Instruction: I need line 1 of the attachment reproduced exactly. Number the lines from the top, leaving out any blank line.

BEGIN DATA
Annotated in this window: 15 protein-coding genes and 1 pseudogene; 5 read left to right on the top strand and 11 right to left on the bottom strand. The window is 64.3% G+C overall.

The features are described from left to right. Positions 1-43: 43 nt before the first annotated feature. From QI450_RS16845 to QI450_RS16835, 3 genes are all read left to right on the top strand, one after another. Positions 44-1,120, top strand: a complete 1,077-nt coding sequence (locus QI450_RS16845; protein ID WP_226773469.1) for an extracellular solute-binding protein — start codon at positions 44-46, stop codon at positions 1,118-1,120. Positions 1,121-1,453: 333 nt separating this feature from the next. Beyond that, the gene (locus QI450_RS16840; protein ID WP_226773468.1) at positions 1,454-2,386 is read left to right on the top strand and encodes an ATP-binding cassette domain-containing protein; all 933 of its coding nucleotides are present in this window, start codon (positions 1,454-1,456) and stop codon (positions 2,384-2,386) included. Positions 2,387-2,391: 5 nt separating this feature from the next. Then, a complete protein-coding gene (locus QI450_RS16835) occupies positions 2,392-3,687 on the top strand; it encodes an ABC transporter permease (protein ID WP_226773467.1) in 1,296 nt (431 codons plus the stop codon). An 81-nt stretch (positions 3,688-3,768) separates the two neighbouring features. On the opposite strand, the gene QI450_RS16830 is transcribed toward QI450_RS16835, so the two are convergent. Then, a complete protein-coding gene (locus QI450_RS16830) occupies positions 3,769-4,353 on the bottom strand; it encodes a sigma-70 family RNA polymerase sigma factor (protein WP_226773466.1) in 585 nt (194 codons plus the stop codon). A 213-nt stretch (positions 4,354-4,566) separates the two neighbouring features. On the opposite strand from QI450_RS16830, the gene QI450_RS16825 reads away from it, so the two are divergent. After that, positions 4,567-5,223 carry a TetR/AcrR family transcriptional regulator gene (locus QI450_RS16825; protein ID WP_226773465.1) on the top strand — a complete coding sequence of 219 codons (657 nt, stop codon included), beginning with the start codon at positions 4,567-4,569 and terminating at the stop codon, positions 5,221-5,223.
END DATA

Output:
Annotated in this window: 15 protein-coding genes and 1 pseudogene; 5 read left to right on the top strand and 11 right to left on the bottom strand. The window is 64.3% G+C overall.